DHSC to offer care home insurance for taking discharged Covid patients
The Department of Health and Social Care (DHSC) has set out plans to offer insurance cover to care homes that take in discharged Covid patients from hospitals.
In a statement to the House of Commons, DHSC undersecretary Nadhim Zahawi (pictured) said the indemnity will cover clinical negligence, employer’s and public liability where a care provider seeking to become a ‘designated setting’ is unable to secure sufficient commercial insurance, or where an existing provider has been operating without sufficient cover.
The designated setting scheme is for people who are medically fit for discharge from hospital - i.e. they do not require to be in an acute NHS bed - but whose ongoing care and support needs are such that they require full-time residential or nursing care.
Zahawi said the government recognised obtaining sufficient insurance to accept Covid positive patients and sign up to become a designated setting has been a barrier for some care home providers wishing to join the scheme.
“Given the severity and immediacy of the pressures facing the NHS, we want to take all possible steps to remove obstacles to sufficient local designated settings provision,” he added.
Employer’s and public liability will be covered by a new indemnity scheme. Clinical negligence will be covered by the Clinical negligence Scheme for Trusts, an existing state scheme.
The indemnity arrangements will be supervised by DHSC and administered by NHS Resolution.
The indemnity will cover designated settings until the end of March 2021, with a review point in mid-February.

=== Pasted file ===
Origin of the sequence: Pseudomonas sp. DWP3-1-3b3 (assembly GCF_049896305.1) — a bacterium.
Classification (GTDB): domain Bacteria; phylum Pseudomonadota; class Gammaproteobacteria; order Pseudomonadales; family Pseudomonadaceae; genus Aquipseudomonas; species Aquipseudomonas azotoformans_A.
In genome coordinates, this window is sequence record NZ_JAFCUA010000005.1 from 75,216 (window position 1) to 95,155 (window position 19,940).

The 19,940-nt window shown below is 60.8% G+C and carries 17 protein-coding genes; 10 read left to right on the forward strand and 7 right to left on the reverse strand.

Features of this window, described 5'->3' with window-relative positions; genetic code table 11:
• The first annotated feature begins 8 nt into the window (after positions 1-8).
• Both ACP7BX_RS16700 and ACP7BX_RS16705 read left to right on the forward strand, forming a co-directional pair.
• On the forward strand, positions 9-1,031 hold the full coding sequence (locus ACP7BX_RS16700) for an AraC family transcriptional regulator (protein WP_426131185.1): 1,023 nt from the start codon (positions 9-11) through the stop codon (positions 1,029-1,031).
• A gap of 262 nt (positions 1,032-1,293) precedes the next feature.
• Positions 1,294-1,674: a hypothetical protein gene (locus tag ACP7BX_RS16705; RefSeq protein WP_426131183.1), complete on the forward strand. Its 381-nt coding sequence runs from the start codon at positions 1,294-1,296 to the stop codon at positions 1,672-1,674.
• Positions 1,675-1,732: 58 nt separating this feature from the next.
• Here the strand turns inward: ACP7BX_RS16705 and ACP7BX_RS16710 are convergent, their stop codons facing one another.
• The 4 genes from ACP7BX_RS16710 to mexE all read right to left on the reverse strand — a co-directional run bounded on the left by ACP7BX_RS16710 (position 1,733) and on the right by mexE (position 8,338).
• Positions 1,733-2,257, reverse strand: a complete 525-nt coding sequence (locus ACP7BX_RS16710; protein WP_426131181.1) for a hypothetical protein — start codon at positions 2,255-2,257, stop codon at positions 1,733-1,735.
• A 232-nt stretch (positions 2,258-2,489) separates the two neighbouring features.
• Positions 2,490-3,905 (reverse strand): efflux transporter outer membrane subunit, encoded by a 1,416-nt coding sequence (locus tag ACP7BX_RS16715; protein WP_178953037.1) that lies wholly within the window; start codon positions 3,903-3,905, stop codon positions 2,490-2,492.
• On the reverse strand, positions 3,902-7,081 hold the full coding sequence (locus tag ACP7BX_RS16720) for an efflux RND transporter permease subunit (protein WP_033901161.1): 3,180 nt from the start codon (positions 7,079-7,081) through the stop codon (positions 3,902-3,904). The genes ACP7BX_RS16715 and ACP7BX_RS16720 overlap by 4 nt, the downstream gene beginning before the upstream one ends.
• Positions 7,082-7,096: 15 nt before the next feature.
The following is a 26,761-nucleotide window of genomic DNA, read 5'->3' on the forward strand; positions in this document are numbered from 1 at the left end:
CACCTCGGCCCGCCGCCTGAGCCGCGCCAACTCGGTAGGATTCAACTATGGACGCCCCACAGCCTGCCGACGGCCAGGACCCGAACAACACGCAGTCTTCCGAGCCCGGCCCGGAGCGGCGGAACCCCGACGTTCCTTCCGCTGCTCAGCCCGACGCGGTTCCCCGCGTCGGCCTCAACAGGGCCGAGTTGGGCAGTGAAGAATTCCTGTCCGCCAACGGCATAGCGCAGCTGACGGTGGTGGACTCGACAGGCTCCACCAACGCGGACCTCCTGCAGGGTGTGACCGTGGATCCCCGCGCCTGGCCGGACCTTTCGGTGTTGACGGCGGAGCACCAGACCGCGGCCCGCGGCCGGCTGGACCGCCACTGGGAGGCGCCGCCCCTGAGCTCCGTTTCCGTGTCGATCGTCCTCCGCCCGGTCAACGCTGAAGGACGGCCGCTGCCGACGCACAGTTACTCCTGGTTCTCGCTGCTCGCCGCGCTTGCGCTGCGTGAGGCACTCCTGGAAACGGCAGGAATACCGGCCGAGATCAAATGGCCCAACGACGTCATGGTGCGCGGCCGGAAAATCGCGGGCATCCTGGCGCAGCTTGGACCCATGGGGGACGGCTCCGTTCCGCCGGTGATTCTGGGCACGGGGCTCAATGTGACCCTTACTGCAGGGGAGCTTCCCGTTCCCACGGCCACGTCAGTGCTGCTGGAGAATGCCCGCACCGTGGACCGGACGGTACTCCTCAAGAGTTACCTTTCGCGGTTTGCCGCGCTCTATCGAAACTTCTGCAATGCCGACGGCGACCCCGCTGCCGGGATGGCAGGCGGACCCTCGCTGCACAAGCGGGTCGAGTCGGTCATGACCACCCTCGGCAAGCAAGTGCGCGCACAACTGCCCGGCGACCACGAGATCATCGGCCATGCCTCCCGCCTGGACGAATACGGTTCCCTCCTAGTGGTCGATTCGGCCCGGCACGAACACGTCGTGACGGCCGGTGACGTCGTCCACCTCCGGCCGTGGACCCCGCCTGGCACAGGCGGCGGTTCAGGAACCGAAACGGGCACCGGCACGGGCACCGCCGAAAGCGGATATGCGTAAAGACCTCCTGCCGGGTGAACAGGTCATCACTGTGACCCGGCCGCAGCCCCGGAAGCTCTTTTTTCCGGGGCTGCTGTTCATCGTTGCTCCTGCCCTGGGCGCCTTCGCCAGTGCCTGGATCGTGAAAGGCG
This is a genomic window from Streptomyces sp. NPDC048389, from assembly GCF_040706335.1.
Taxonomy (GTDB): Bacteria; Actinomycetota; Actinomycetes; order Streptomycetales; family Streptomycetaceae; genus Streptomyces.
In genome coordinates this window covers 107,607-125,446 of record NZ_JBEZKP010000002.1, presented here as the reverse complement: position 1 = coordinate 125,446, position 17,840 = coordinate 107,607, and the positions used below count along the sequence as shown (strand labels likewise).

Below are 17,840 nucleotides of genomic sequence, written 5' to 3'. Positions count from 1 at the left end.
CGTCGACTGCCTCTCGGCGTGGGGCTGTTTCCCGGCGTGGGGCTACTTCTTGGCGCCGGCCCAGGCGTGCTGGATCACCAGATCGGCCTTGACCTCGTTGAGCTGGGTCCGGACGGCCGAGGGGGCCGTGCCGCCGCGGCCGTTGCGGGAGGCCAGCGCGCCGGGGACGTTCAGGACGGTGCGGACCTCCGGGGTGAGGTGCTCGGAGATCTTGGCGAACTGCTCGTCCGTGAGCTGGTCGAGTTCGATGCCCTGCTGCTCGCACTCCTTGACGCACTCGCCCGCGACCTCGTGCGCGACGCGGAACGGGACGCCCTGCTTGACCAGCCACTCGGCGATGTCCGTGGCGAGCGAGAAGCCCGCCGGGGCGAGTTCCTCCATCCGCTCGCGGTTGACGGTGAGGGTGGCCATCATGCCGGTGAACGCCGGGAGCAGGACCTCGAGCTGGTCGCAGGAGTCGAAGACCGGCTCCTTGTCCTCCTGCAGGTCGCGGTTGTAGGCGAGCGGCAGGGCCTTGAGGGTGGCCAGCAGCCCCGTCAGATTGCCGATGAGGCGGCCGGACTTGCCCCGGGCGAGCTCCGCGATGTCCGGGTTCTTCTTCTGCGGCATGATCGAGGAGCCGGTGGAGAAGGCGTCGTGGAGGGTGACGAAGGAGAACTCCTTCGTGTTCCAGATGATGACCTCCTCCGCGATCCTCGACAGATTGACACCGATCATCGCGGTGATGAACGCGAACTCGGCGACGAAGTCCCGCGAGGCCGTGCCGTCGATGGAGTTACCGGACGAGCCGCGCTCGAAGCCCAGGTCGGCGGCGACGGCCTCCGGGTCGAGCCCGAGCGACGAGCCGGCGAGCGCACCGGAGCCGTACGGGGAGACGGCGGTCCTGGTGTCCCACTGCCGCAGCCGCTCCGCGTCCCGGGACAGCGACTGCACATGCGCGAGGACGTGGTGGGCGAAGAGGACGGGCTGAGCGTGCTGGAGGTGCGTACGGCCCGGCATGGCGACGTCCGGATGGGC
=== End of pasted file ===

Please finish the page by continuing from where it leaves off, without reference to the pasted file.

Care England, which has long called for the government to help with insurance including a letter to the Prime Minister at the tail end of last year, said it is "delighted" with the offer because the majority of care homes are in the independent sector and, unlike their counterparts in the NHS, do not have automatic indemnity.
"We look forward to working with the government to make the best of this important decision and will continue to campaign to have the difficulties associated with securing insurance cover extended to the rest of the care home sector who are crippled by sky high premiums and lack of Covid cover," added chief executive Professor Martin Green.
Independent Care Group chairman Mike Padgham said on Twitter that the statement on insurance for designated settings is welcome “but the devil will be in the detail”.
“First impression (is) it is a step in the right direction but likely needs to go further,” he added.
The National Care Forum said the measure did not go far enough.
"It is a temporary solution only committed to until the end of March, with a review due in mid-February," said executive director Vic Rayner.
"We continue our call on the government to address the wider insurance issues for the sector and to extend the indemnity arrangements to the entire social care sector on parity with our colleagues in the NHS."
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